Stress, Resolve, and Hope: A Marathon

As I look with uncertainty at what is playing out in our world I need an occasional reminder of what I can do, how I can shift my perspective, and to reach for positive change through these trying times. Adam’s message, here, gives me that perspective. Thank you, Adam.

Closet of Holding

I really enjoy digging into my Closet of Holding and pulling out clothes that fit now that didn’t fit the last time I went in.

I’ve delved in about three times in the last year as the clothes I was wearing — mostly pants — became too large for me. I seem to find new, er, gently used things each time I go in.

It seems I am reaching the end, though. I’m in the smallest pants size and almost the smallest shirt size. Who knows, though! Maybe I’ll check it out on a couple months and I’ll find something I missed today!

This “closet” is actually a set of plastic crates and it now mostly holds pants and shirts that are too large for me. I’ll easily let go of the pants and most of the shirts but I’m too attached to tie-dyed shirts I made myself.

Rugged Individualism is the Problem and Collective Action is the Solution

From “When the Hero is the Problem” by Rebecca Solnit on Literary Hub

Leaders beget followers, and followers are people who’ve surrendered some of their capacities to think and to act. Unfortunate the land whose citizens pass the buck to a hero.

As much as I like this quote, pulling just one bit out to elevate it is probably similar to making it “the hero” of the article. I’m going to have to read it again (and again?) because it’s full of bits like that.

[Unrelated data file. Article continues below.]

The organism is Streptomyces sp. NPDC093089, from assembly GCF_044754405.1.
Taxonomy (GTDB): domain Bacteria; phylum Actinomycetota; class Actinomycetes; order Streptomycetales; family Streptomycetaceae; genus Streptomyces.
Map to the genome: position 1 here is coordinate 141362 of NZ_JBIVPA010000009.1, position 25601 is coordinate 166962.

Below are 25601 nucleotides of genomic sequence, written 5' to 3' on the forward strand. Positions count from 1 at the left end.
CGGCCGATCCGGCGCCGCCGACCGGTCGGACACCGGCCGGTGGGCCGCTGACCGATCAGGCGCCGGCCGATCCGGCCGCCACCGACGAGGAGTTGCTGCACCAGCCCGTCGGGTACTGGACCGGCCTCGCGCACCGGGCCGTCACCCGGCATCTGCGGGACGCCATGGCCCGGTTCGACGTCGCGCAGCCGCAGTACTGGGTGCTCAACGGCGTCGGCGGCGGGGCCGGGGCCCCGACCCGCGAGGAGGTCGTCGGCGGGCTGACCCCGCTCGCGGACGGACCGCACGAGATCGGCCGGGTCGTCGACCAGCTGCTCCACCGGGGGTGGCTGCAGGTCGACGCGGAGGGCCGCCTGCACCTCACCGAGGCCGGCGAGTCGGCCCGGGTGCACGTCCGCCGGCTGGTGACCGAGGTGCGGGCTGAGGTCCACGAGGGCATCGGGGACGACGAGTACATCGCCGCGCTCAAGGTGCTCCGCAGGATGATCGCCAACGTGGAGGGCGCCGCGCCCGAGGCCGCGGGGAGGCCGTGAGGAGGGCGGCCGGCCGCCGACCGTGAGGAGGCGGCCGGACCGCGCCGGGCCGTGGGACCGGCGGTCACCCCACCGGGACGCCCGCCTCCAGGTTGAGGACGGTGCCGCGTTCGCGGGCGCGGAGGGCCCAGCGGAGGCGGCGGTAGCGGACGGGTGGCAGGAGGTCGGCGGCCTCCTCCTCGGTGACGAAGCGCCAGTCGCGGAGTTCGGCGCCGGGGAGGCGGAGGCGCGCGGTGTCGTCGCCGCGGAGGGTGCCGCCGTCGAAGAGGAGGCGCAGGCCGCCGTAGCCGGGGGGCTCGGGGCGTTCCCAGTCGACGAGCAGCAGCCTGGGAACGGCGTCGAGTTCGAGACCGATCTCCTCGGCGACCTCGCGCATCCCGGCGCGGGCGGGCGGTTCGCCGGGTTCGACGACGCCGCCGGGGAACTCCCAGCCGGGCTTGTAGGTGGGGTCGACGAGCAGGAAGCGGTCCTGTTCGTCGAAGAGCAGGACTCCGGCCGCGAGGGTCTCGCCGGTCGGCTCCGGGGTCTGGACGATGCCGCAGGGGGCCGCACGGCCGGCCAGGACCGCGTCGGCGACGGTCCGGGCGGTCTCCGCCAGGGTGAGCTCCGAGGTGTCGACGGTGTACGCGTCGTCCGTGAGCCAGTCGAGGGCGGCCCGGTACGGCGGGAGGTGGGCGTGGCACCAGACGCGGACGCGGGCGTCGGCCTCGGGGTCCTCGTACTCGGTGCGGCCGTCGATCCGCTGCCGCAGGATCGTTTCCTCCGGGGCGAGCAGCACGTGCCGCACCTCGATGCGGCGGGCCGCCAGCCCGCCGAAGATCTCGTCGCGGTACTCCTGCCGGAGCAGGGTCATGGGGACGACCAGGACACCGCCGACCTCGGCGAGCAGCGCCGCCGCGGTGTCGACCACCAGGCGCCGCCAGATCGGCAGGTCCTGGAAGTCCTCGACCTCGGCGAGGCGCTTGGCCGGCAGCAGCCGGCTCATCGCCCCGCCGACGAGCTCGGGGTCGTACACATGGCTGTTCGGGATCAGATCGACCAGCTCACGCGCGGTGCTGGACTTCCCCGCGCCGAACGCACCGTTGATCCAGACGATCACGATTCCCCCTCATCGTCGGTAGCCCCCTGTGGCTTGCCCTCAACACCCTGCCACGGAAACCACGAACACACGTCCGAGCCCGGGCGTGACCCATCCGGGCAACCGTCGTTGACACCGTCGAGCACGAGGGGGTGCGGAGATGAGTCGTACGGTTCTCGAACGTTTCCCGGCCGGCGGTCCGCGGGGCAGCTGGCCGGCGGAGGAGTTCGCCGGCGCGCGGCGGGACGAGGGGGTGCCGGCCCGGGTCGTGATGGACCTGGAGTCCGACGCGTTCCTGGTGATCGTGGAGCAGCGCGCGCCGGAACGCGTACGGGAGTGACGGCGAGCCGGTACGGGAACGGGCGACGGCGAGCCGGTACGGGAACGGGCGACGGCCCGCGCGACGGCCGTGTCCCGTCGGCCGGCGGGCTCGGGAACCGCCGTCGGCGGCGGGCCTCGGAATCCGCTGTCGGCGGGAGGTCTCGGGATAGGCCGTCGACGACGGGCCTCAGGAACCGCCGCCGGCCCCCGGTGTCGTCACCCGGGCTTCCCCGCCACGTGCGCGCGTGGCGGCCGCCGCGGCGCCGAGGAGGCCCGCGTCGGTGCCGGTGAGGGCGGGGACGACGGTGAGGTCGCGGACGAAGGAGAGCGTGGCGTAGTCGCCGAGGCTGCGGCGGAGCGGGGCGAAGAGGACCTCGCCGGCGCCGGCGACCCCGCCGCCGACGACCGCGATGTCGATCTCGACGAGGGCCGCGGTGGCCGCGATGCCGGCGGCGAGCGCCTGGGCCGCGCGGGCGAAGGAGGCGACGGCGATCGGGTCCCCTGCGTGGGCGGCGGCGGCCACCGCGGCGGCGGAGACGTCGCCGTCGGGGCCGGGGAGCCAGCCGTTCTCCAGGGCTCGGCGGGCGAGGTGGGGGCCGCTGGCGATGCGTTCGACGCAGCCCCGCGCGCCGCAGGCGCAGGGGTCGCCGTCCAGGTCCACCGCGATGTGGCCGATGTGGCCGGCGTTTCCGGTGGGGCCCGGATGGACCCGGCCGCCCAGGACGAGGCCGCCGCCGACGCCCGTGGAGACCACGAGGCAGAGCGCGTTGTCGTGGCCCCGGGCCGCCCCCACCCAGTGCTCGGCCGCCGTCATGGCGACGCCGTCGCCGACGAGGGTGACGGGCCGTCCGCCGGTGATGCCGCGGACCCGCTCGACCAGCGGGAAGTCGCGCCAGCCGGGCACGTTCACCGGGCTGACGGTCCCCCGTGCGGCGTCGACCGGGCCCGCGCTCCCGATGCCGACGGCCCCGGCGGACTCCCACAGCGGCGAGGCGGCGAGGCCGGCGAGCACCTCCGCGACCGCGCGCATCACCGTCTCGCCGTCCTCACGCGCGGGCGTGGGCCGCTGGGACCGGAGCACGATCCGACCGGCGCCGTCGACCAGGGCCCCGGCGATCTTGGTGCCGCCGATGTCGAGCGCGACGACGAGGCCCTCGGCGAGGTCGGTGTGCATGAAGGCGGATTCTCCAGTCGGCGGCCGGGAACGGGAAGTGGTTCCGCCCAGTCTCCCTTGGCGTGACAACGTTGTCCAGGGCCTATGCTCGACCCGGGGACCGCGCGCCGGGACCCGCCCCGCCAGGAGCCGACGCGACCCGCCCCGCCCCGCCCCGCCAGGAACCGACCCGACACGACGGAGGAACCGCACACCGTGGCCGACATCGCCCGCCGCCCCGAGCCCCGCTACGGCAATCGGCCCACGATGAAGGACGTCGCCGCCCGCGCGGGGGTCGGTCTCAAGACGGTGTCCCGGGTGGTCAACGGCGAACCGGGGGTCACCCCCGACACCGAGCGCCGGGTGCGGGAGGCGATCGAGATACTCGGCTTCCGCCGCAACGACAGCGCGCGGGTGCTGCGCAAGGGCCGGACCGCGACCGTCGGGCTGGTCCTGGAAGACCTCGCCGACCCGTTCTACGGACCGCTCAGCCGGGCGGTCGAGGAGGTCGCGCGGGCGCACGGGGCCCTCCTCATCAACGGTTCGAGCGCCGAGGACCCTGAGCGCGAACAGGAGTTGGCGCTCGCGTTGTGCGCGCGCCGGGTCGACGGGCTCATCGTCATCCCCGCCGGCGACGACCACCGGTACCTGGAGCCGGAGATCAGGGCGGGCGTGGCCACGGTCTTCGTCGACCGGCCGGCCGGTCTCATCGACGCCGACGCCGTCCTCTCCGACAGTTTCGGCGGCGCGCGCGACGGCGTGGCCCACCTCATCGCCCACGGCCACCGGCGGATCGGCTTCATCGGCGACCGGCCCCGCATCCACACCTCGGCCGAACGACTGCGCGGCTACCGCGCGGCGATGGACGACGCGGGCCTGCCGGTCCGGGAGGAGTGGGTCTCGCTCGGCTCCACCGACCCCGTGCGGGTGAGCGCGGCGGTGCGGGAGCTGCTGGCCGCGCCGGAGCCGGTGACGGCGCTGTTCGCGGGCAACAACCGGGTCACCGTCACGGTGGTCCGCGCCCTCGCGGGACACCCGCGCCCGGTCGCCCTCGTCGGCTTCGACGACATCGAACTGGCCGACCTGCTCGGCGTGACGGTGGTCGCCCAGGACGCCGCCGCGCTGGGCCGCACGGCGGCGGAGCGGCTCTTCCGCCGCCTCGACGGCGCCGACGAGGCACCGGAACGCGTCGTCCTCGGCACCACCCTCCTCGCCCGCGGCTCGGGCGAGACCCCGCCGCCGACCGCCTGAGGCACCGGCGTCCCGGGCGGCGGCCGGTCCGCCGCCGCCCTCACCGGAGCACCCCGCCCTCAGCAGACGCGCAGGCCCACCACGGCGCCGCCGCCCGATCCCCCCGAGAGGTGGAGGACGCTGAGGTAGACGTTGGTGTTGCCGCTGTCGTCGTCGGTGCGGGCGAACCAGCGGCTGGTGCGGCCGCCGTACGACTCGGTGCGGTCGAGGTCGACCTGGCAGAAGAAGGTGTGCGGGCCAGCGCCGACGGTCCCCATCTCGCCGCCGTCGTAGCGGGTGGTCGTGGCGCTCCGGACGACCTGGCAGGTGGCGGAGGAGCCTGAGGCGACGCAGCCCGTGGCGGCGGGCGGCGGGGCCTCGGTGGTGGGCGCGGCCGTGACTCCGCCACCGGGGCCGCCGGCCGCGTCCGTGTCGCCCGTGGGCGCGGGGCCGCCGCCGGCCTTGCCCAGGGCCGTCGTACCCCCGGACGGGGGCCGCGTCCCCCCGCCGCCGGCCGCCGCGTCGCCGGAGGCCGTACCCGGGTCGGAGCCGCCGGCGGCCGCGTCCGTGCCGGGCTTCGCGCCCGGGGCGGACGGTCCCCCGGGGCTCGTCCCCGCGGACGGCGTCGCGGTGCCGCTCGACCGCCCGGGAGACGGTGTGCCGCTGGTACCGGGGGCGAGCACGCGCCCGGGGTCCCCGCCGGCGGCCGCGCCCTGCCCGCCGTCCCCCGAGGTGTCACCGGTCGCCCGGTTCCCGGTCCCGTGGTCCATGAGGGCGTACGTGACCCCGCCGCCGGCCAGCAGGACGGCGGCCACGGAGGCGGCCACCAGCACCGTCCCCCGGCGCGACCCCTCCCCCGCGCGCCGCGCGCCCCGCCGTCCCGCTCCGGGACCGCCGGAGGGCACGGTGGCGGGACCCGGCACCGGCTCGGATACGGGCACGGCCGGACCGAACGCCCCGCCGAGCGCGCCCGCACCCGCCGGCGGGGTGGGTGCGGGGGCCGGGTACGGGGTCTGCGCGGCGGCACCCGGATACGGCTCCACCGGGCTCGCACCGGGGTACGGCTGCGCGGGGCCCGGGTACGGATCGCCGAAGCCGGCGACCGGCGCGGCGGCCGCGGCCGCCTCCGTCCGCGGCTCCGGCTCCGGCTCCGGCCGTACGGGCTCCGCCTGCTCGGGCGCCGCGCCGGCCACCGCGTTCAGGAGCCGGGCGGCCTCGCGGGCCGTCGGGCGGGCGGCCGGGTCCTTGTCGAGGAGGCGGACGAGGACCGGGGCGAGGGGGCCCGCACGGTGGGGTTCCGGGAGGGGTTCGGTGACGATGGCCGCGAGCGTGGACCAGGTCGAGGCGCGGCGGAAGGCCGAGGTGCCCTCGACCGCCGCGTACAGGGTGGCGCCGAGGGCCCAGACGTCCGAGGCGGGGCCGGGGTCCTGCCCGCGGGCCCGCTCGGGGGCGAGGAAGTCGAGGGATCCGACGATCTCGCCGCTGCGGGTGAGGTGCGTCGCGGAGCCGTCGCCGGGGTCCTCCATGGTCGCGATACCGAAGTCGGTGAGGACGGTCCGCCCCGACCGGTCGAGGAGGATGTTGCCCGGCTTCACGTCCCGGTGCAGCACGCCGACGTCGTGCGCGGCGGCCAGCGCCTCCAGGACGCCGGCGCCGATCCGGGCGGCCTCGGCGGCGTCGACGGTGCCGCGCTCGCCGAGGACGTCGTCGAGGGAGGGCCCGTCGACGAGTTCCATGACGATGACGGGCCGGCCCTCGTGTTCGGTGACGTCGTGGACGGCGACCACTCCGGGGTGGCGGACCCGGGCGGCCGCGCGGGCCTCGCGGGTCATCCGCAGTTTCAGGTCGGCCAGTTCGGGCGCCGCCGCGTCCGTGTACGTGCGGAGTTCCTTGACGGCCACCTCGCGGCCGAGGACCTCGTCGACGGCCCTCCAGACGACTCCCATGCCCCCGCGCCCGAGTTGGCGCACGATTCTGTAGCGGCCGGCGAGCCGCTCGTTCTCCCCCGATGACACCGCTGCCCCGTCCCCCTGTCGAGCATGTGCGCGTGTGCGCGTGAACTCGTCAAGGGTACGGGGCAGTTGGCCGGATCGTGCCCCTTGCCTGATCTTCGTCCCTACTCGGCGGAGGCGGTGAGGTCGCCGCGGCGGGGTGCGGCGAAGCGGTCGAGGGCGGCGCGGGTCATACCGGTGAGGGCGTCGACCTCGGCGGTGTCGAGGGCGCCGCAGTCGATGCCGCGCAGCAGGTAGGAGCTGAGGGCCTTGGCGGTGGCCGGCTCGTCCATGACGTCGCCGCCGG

I think I will start using this idea as a lens for critically analyzing all sorts of media; social, news, entertainment, etc. For instance, even while enjoying some superhero, action hero, and detective movies and stories, I’ve noticed in myself a growing unease or discomfort about them because the one “great man” (and, with notable exceptions it usually is a man) defeats the villain, saves the city, and/or solves the mystery. Maybe there’s a sidekick but he’s often just a foil to make it easier for the hero to explain how he’s going to save the day without an expository lump. The “team of superheroes” isn’t significantly different because few normal people (NPCs) are involved except as hapless victims.

When observing and contemplating the ills of the world, I often end up looking for “the one person” or “the one action” that will cure a problem for forever and ever, amen. Similarly, I look for “the one bad guy” or “the single root of the problem” instead of the complexity that is both harder to understand and harder to resolve. How many actual, real-life, non-fictional problems are actually simple?

It also occurs to me that journalism — or, at least, the no-doubt over-simplified version I have in my head — has to look for the human-interest hook of a story to make it palatable.

Poem: String Theory

String Theory

-+-+-+ Latch-hook knots -+-+-+-+-+
+-+-+-+-+-+- of Space/Time -+-+-+-
-+-+-+ The warp and weft +-+-+-+-+
+-+-+-+-+-+- of the Universe -+-+-
-+-+-+ Weaver and woven -+-+-+-+-+
+-+-+-+-+-+- of God-Stuff +-+-+-+-


I posted this on the prior version of this blog on November 28, 2010. It brings Mom to mind for me. Back when I was in college, she and I designed a latch-hook wall hanging based on an image of the Andromeda galaxy from a slide Dad got at the Palomar Observatory. We projected the slide on the latch-hook substrate and I outlined the structure of the galaxy in pencil. Mom (mostly) and I used the latch-hook tool and filled it in with a gazillion (I counted) two-inch snips of yarn – mostly black but with blue, purple, and yellow for the swirling galactic arms. She also made one of her early quilts with the same color scheme, the large blocks were stylized galaxies. The hanging and the quilt were the inspiration for the image evoked by the poem.

In Memoriam, Ten Years On

Mom died ten years ago this week. I posted the following on March 7, 2009 in the Blogger version of this site. A lot has happened since then and my grief, when I recognize it, is not strong or overwhelming. Mostly, I remember the good times and what she modeled for me. I know I’m a better person and parent because she was my mom.